## How do you interpret R-squared?

The most common interpretation of r-squared is how well the regression model fits the observed data. For example, an r-squared of 60% reveals that 60% of the data fit the regression model. Generally, a higher r-squared indicates a better fit for the model.

## What does R-squared linear regression mean?

R-squared is a goodness-of-fit measure for linear regression models. This statistic indicates the percentage of the variance in the dependent variable that the independent variables explain collectively. After fitting a linear regression model, you need to determine how well the model fits the data.

**What does a negative R2 value mean?**

An R2 of 0 means your regression is no better than taking the mean value, i.e. you are not using any information from the other variables. A Negative R2 means you are doing worse than the mean value.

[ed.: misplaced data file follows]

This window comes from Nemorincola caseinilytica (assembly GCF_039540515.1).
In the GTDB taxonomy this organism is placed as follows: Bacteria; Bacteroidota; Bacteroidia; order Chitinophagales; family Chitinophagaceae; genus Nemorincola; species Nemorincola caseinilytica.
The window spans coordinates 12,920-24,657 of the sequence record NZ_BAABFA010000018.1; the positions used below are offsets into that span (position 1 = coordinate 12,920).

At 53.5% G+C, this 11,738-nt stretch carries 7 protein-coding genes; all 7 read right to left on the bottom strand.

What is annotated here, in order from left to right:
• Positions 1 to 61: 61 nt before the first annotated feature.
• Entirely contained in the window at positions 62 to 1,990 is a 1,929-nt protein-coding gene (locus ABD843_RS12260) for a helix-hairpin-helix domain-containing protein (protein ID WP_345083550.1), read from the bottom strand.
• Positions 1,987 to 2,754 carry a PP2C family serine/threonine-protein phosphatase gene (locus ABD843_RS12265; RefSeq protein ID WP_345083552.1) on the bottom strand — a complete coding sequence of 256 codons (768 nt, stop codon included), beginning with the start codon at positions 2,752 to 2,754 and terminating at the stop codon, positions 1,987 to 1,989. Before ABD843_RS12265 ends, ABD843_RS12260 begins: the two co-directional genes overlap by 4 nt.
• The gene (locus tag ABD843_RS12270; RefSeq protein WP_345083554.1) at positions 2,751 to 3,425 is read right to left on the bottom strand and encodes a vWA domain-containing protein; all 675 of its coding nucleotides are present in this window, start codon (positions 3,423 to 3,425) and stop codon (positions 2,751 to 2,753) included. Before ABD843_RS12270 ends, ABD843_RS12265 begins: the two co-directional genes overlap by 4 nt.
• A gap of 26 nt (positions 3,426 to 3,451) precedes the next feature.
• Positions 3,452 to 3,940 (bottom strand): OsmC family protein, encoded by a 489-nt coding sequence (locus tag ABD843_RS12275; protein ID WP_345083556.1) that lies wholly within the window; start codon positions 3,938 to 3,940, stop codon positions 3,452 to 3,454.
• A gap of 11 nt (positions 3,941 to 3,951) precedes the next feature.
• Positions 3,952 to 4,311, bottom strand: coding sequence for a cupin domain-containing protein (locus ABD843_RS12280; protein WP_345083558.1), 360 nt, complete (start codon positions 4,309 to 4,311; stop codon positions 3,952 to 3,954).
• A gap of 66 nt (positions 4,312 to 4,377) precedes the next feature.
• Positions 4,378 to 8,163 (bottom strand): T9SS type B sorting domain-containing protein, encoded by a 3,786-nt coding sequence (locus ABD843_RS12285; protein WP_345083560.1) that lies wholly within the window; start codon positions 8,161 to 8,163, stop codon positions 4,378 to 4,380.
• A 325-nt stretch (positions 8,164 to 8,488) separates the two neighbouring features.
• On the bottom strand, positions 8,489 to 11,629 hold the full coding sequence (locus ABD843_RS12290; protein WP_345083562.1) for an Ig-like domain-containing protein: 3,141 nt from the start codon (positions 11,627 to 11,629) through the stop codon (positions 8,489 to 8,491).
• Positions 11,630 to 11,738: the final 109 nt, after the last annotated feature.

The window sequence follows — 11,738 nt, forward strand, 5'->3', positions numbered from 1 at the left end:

**Is a high R-squared good or bad?**

In general, the higher the R-squared, the better the model fits your data.

### What is a good R-squared value for a trendline?

Trendline reliability A trendline is most reliable when its R-squared value is at or near 1.

### What if R-squared is low?

A low R-squared value indicates that your independent variable is not explaining much in the variation of your dependent variable – regardless of the variable significance, this is letting you know that the identified independent variable, even though significant, is not accounting for much of the mean of your …

**Is negative R2 bad?**

If the chosen model fits worse than a horizontal line, then R2 is negative. Note that R2 is not always the square of anything, so it can have a negative value without violating any rules of math. R2 is negative only when the chosen model does not follow the trend of the data, so fits worse than a horizontal line.

**How do you interpret a negative r squared?**

R square can have a negative value when the model selected does not follow the trend of the data, therefore leading to a worse fit than the horizontal line. It is usually the case when there are constraints on either the intercept or the slope of the linear regression line.